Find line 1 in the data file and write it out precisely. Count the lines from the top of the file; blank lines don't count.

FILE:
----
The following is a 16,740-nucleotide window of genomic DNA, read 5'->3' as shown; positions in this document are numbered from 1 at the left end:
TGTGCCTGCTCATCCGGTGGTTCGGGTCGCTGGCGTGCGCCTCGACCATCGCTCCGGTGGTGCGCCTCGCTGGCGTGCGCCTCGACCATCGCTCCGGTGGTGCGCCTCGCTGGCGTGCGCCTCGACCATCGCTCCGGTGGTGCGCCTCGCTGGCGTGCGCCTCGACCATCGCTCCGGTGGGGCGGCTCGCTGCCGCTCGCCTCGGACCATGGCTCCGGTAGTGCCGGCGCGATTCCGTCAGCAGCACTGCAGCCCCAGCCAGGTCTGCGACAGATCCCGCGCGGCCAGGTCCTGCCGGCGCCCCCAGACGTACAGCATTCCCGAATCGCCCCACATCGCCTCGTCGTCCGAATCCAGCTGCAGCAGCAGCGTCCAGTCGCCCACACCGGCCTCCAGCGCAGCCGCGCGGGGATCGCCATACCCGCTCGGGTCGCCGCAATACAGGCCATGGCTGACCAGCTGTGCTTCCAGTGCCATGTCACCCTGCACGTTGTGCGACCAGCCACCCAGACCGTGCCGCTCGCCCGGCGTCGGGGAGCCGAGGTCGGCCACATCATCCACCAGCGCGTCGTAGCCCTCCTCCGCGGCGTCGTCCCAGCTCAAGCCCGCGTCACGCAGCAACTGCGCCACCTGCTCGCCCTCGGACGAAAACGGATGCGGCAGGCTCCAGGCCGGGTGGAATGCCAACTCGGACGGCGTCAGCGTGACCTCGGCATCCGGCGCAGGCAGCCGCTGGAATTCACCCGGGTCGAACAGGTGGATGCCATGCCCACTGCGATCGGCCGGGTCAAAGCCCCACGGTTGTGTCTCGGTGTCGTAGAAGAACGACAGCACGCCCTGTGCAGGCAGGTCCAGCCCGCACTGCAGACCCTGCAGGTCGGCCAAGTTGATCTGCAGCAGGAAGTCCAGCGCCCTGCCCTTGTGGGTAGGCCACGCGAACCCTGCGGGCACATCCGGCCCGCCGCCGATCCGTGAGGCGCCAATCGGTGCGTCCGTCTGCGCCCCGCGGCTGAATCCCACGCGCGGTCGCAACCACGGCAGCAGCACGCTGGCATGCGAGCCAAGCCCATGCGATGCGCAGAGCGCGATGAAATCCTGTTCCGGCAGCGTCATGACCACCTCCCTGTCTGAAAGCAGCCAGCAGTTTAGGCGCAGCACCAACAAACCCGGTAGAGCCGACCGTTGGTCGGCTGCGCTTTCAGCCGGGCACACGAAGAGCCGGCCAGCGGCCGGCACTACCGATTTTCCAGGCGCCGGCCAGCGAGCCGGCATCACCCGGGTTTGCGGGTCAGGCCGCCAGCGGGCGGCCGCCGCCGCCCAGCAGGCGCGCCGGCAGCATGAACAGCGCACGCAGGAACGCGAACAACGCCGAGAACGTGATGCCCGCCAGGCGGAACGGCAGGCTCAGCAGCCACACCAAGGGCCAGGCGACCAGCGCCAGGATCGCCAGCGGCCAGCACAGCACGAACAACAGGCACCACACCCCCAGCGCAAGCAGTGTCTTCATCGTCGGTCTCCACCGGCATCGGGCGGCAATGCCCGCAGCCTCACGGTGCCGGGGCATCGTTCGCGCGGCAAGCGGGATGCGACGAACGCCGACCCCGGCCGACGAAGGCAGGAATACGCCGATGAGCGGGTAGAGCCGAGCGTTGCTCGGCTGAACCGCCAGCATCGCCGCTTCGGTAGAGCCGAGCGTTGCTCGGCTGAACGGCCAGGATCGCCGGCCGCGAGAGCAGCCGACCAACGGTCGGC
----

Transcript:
The following is a 16,740-nucleotide window of genomic DNA, read 5'->3' as shown; positions in this document are numbered from 1 at the left end: